April 29, 2018

SLU Pre-professional AT Student Gets Eye-Opening Look into Her Future as an Athletic Trainer

New AT Student Blog Post - Caitlyn Thomas (SLU MAT Class of 2020)  

I am wrapping up my third year in the SLU Athletic Training program, and this year has been eye-opening in terms of my future as an Athletic Trainer.

I was able to participate in Direct Observation hours, which was super helpful in gaining a little bit of a better understanding of what I am about to get myself into next year with Clinical Practicum, and potentially what my future career could look like. I was fortunate enough to get hours at Fontbonne University, John Burroughs School, a SLU club hockey event, the NCAA and SEC Gymnastics Championships, and the NCAA Bowling Championships.

My favorite places that I went and got direct observation hours at were John Burroughs Scool, and the Gymnastics Championships. At JBS, Caitlin Gibson (PY2) and Danielle Jabczynski (PY1) offered me so much advice on how to approach my upcoming classes, they walked me through why they did what they did when treating an athlete, and they told me about their different experiences at other clinical sites. During the Gymnastics Championships, I was able to hangout in the Athletic Training tent and observe our SLU PY students, as well as different team’s Athletic Trainers, provide care to the gymnasts. I loved the atmosphere of the gymnastics events, and would potentially be interested in working with gymnasts in my future.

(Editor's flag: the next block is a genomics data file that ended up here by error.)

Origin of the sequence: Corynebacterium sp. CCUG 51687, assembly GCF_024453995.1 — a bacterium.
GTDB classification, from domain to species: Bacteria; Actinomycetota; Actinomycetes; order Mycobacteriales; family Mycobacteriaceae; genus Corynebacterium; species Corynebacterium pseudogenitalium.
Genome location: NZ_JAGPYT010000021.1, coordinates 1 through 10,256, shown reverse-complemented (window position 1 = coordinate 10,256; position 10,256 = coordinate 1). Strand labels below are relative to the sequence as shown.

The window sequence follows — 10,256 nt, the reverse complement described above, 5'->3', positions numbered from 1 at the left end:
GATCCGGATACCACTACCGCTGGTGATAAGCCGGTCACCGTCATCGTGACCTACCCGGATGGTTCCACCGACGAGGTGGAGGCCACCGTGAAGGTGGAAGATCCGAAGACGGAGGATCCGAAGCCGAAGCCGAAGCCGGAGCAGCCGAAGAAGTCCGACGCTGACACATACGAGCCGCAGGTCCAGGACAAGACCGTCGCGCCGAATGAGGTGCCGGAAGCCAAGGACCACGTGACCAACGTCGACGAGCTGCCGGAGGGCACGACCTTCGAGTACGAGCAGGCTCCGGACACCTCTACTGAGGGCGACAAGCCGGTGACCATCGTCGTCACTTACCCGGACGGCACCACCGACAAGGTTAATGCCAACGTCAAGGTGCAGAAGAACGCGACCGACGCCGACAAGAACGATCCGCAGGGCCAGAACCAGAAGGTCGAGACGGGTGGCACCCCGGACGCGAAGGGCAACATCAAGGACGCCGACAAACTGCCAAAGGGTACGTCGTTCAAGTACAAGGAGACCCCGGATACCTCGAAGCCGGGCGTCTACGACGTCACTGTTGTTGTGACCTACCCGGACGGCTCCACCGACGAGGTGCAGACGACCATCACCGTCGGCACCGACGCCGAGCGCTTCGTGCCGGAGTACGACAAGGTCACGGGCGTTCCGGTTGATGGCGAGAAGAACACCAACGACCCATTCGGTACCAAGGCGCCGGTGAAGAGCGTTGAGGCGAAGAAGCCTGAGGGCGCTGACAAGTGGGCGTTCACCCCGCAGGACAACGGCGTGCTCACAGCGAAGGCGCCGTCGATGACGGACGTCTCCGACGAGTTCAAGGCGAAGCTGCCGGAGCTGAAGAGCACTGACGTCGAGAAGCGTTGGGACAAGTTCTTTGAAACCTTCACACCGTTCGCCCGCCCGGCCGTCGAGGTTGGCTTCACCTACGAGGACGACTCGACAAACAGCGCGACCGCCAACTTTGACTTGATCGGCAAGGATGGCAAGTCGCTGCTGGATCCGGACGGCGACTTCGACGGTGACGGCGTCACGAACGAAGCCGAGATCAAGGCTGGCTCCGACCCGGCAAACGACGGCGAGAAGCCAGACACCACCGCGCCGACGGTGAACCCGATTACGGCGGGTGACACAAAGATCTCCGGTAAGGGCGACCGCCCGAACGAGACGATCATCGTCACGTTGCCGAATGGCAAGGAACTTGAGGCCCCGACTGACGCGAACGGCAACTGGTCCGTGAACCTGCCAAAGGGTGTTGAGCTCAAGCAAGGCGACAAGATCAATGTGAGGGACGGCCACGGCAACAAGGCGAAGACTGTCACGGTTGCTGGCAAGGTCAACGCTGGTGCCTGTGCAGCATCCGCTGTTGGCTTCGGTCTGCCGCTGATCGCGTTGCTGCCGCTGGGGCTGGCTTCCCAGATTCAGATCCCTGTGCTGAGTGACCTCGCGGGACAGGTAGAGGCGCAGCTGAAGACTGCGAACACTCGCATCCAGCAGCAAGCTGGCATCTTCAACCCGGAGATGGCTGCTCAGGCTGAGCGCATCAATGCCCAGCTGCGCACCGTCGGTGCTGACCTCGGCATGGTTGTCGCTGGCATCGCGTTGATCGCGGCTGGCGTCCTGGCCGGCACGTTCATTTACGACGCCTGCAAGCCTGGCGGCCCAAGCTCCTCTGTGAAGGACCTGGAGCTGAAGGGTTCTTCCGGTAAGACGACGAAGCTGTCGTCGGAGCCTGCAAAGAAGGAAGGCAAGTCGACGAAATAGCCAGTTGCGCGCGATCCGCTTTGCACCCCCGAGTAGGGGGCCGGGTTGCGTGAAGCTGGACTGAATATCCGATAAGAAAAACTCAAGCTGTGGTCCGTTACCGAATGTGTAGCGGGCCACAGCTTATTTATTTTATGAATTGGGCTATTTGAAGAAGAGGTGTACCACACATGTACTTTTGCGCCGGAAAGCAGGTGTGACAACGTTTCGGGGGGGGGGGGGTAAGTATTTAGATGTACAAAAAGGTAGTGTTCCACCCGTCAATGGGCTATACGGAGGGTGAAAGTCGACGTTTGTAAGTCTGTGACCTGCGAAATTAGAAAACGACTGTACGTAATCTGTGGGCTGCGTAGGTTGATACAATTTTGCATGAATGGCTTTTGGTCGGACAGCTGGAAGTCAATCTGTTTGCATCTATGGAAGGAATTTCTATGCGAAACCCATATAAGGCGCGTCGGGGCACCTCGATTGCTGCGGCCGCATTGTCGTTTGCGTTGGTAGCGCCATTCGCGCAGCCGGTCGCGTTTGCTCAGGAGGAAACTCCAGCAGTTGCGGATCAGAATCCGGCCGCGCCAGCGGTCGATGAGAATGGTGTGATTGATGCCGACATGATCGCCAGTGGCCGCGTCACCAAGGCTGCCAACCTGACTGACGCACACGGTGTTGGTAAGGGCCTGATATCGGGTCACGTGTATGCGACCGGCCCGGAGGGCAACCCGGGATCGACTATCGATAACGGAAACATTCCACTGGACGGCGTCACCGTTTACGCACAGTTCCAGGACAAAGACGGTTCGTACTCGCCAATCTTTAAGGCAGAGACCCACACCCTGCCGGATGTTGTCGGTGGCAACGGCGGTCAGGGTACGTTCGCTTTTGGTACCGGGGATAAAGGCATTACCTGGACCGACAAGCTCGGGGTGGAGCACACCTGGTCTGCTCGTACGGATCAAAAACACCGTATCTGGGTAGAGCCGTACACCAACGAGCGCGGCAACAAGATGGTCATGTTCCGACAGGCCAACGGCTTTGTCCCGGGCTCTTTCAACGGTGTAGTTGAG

I am anxious/excited/nervous about the upcoming semesters in the SLU AT program. So far, I feel like my classes have prepared me to succeed, but it’s going to be a whole new experience to be starting clinical in the fall and finally getting some hands-on experience. First off, however, I have to take the so-called “hardest class” of our program: Gross Anatomy. I’m nervous and excited at the same time for that class. I know I won’t have much of a Summer, but at least I’ll be putting in work along with my fellow classmates.

Here’s to the future!

This is one of a series of blog posts written by students entering the professional phase of the SLU AT Program as a part of MAT 3000 - AT Student Development II.

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